Versus the competiton:
The automotive industry trade papers are awash with stories of cost-cutting and platform and parts sharing by manufacturers — Ford Motor Co. among them — who are desperate to prop up their bottom line during troubled economic times. A recent key example of what you might call a “worst practice” was the parallel development of the new-generation 2003 Ford Expedition full-size sport utility vehicle and the 2004 Ford F-150 full-size pickup truck, the latter of which has begun production and will hit dealerships in August. Never again will vehicles as similar as these two undergo as separate a development process as they did. But what’s done is done, and what’s been done with the 2004 F-150 seems to have been done very, very well.
It’s clear from bumper to bumper that Ford spent a fortune in both cash and intellectual currency in molding this truck. Its key competitors, the Chevrolet Silverado and Dodge Ram, have both been redesigned at least once since the F-150 last was, so it’s a testament to the truck and the loyalty it breeds that it remained the best seller, which it has been for 26 years. It is also the best-selling vehicle of any type in this country after 21 years.
Ford chose San Antonio for the model’s national media introduction partly because an F-Series pickup is sold in Texas every minute, according to the company. Nationwide, Ford calculates, someone buys one of the trucks every five minutes. The location allowed journalists to pilot the F-150 on winding country roads and on a modest offroad course, and to tow trailers as well.
The five trim levels are the same as in the previous generation: XL, STX, XLT, FX4 and Lariat. The previous-generation version of the Ford F-150, called the 2004 F-150 Heritage, will be built until the middle of 2004, in part to allow a production ramp-up at Ford plants in Norfolk, Va., Kansas City, Mo., and the historic Rouge Center in the automaker’s hometown of Dearborn, Mich. The F-250 and higher F-Series pickups have no significant upgrades scheduled. Ford introduced a concept version of the SVT F-150 Lightning based on the new platform at the 2003 North American International Auto Show (see coverage), but for now, the production Lightning based on the 2003 platform is what’s available.
The new Ford F-150 is a clear descendant of the current F-150, and its front end recalls the recently redesigned Expedition, with multireflector headlights but an even larger grille. The front of the hood is almost 3 inches higher than the current model’s, which lends a more imposing look but diminishes front visibility for the driver. Sonar-based park assist is an option, but it’s on the rear bumper only.
A characteristic borrowed from Ford’s Super Duty lineup is the stepped belt line, which rises aft of the side mirrors. Behind that point, the belt line — which establishes the height of the cargo box — is higher than in the current model. The 2004 is larger in almost all dimensions. For example, a 2004 XL regular cab is 5.7 inches longer in wheelbase, 4.3 inches longer overall and has 1.6 inches more distance, or track, between the left and right wheels. The overall width is actually 0.5 inch narrower, and the height of this particular body style and trim level is down 0.2 inch.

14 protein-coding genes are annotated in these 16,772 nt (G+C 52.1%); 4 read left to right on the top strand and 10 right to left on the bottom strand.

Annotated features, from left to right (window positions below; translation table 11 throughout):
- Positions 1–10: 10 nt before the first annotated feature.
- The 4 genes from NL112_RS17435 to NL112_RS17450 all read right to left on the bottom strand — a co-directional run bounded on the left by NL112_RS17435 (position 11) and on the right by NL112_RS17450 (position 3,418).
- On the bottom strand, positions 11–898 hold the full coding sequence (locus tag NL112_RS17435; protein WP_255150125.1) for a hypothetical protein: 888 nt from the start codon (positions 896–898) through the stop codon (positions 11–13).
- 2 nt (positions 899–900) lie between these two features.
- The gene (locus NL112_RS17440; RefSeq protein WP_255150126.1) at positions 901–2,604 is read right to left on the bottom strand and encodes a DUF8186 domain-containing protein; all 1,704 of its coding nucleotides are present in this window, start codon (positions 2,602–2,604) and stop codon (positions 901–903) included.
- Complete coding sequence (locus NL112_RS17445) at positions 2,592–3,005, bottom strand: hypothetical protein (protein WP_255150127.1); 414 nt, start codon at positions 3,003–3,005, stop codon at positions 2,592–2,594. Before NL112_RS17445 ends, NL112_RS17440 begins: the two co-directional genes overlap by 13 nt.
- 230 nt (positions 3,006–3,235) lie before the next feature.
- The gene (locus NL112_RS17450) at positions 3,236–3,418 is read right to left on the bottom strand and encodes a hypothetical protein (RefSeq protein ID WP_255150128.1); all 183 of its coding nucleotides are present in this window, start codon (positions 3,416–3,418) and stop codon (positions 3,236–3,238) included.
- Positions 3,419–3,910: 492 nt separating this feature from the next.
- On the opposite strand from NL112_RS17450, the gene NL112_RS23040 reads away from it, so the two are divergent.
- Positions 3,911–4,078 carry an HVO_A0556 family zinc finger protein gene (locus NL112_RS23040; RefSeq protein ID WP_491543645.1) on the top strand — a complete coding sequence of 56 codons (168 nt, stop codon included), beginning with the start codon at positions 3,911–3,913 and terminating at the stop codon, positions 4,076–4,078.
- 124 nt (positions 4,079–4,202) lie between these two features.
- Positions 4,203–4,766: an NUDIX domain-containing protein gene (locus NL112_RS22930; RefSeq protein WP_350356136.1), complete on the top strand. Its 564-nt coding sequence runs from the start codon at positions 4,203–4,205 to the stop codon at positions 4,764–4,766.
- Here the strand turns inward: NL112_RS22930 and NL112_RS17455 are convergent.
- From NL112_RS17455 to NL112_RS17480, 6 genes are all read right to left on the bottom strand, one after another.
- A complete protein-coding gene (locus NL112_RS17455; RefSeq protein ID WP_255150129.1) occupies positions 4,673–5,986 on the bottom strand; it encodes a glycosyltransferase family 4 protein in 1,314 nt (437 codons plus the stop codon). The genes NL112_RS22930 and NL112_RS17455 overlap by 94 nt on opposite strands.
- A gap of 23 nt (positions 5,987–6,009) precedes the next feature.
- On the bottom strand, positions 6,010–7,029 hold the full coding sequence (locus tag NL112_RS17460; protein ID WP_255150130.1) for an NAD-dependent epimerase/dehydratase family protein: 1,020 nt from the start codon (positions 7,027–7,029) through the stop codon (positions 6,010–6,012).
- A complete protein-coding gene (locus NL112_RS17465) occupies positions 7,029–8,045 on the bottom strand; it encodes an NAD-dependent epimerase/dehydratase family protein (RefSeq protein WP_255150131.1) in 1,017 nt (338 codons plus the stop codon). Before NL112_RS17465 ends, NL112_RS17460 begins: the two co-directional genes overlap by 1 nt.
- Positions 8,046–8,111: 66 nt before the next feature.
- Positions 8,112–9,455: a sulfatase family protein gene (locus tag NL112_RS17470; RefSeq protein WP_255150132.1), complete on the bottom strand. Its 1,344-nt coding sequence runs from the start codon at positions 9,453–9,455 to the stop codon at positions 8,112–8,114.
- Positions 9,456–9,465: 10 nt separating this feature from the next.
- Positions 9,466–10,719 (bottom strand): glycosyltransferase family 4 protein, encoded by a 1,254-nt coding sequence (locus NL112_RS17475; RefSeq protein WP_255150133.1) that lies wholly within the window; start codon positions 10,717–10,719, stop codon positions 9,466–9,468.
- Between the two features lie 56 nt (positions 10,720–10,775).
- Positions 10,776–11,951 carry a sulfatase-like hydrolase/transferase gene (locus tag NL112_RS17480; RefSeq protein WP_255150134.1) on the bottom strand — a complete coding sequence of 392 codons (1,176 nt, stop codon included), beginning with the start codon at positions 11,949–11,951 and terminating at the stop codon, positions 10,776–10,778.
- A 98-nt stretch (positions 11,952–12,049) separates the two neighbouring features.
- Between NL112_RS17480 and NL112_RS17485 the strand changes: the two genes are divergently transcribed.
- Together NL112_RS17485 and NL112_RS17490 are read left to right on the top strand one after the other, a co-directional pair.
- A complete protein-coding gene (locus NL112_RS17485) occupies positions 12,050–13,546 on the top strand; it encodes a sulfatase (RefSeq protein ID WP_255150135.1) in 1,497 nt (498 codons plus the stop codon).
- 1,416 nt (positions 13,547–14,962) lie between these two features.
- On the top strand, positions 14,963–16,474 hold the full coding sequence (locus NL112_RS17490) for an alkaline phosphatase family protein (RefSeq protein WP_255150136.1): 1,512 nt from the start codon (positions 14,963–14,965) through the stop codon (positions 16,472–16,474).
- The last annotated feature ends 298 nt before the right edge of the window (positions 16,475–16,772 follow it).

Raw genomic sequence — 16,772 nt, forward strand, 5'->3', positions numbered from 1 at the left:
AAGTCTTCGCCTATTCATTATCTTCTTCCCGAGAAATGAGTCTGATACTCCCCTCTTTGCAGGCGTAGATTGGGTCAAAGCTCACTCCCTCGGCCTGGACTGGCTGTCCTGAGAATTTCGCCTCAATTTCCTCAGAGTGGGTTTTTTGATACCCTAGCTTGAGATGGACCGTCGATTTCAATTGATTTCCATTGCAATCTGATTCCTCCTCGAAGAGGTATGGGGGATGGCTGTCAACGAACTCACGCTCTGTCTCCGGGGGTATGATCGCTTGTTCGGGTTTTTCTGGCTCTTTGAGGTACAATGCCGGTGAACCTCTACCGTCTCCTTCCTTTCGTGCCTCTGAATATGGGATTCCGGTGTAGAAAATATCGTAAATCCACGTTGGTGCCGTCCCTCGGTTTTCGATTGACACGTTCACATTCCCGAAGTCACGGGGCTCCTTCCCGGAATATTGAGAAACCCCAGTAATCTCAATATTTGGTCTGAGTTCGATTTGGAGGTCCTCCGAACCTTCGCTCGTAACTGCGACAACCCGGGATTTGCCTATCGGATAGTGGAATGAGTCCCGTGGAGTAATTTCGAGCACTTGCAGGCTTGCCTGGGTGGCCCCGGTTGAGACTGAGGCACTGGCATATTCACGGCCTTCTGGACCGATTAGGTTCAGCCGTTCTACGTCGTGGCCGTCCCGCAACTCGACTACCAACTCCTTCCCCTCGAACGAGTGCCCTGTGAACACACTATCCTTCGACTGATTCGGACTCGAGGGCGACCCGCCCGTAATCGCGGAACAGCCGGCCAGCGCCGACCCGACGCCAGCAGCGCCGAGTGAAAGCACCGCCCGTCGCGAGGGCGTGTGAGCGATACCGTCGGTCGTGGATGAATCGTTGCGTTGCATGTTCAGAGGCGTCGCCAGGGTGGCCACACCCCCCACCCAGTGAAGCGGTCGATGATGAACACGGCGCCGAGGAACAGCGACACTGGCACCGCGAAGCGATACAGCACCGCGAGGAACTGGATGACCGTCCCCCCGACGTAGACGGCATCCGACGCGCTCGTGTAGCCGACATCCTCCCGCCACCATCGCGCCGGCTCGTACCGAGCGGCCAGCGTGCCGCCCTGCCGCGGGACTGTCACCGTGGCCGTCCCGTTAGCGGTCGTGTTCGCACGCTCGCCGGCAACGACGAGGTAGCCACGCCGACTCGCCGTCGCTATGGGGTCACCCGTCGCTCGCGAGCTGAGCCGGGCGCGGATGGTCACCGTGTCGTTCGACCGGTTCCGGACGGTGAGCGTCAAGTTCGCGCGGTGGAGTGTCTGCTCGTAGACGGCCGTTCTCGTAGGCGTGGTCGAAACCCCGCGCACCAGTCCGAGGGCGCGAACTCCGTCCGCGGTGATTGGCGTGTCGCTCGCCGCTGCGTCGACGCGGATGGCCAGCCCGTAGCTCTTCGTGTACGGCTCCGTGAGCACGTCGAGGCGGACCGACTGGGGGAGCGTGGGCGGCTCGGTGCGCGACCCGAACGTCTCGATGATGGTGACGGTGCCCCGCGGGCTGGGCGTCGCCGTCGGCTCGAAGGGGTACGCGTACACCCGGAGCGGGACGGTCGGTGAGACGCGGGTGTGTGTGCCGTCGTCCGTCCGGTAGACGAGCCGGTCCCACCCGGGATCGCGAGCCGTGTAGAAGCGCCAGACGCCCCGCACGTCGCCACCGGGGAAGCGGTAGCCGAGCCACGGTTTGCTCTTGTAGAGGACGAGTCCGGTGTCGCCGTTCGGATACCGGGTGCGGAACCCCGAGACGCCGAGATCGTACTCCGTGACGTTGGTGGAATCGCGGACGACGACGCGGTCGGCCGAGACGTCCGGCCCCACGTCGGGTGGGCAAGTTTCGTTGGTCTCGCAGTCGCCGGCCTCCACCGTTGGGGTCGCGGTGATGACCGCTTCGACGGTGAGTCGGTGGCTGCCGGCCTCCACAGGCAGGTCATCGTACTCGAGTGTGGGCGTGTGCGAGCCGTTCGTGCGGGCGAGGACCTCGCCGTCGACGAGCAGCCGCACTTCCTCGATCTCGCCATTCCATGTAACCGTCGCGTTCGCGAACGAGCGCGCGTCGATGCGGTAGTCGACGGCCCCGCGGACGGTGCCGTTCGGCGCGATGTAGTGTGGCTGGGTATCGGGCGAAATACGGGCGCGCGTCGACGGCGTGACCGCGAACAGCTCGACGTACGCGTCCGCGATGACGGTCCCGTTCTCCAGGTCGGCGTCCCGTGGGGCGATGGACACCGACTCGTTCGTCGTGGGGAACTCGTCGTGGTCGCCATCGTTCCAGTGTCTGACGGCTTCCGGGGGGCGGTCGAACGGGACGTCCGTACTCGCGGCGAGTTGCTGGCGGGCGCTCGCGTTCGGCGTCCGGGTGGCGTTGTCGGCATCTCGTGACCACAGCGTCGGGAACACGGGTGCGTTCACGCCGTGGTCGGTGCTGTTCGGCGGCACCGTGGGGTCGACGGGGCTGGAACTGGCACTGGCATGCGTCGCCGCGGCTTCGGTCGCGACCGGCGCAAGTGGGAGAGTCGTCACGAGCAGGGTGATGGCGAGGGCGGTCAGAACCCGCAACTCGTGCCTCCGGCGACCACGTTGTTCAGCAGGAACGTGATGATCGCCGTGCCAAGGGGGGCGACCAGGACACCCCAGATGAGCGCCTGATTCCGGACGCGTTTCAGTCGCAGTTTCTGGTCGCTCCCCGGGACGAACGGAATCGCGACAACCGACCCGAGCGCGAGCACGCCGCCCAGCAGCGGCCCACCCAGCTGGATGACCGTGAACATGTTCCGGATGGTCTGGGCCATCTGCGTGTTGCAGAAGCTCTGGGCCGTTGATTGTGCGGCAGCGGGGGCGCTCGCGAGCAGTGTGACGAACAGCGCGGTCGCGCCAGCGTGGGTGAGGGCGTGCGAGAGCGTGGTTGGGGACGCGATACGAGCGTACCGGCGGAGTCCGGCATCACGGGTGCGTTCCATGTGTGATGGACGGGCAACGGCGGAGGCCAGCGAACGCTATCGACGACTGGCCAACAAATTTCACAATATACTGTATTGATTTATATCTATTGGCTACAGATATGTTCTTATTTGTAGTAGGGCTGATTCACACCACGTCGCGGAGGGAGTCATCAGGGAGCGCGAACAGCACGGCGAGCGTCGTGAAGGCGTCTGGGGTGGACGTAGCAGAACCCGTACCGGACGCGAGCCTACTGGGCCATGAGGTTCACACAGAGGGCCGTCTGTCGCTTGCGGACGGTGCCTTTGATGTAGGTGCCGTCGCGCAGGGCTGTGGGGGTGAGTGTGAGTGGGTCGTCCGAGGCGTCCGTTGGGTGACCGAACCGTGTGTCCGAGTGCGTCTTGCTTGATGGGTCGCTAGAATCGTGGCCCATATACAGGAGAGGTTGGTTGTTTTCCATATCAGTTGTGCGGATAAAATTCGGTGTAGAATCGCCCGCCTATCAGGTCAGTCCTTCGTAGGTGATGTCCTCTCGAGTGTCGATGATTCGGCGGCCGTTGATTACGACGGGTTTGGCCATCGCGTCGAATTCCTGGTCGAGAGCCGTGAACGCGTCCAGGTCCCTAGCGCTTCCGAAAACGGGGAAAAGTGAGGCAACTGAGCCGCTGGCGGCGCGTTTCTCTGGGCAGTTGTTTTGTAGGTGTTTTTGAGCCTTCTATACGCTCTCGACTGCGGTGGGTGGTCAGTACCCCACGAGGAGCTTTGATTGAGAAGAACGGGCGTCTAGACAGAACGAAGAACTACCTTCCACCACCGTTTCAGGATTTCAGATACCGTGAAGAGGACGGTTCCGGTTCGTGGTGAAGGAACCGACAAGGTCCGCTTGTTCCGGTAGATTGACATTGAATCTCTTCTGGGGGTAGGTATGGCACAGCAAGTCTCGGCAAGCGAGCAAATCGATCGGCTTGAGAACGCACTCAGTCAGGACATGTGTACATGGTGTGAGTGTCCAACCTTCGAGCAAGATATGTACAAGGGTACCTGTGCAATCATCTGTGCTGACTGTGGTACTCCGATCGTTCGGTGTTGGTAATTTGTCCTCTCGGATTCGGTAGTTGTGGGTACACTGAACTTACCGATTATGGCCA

Regular-cab, SuperCab (extended-cab) and SuperCrew (crew-cab) body styles are offered. All body styles, even the regular cabs, feature four doors as standard equipment. On the regular cabs and SuperCabs, they’re rearward-swinging access doors, where the SuperCrew’s are full forward-opening doors. As always, SuperCrews come with 5.5-foot cargo beds, and regular cabs and SuperCabs come with 6.5- and 8-foot cargo beds. For the first time, the 2004 SuperCab also will offer a 5.5-foot bed, making it the only F-150 body style to offer three bed lengths. Styleside (flat) and Flareside (with fenders and integrated steps) box styles are available on the STX, XLT and FX4 trim levels, depending on the cab body type. Exterior differences include:
- XL: The “work truck” of the F-150 lineup, the XL comes as a regular-cab or SuperCab body style with a chrome bumper and a segmented black grille with a chrome surround. The standard steel wheels are 17 inches in diameter.
- STX: The sportier STX comes in regular-cab and SuperCab styles and has aluminum wheels, body-colored rather than chrome bumpers and the XL’s segmented black grille. A Flareside box is optional on the regular cab. The SuperCab is eligible for the 5.5-foot box, Styleside only.
- XLT: Considered the family choice, the Ford F-150 XLT is available in all cab styles and box lengths, some of which are eligible for the Flareside box. The XLT has two-tone paint, chrome bumpers, a black honeycomb grille and standard 17-inch cast-aluminum wheels.
- FX4: Available in all cab styles but not with an 8-foot bed, the FX4 is another sporty choice but with an emphasis on offroad use and appearance. It has body-colored bumpers, a segmented black grille with a body-colored surround, and 18-inch machined-aluminum wheels.
- Lariat: The luxury Lariat trim level is two-tone, with bumpers to match. Its grille is silver with a chrome surround.
The Ford F-150’s ride and handling have improved dramatically. For all the criticism Toyota’s full-size Tundra has received among pickup-truck purists, few have disputed that its ride quality and quiet interior are best in class. The F-150 is now comparable in terms of ride quality and interior noise, and probably better in terms of handling, thanks to a complete structural and suspension overhaul.
The truck’s ladder-style steel frame now uses fully boxed rails where the earlier generation’s are C-shaped in cross section. With this and other improvements, engineers say, the frame increases roughly 900 percent in torsional rigidity and 50 percent in bending stiffness over the previous generation. Additionally, the body is 100 percent more rigid. Evident though these improvements are in many ways, I did feel a little vibration in the floorboards when traversing bumps in the road.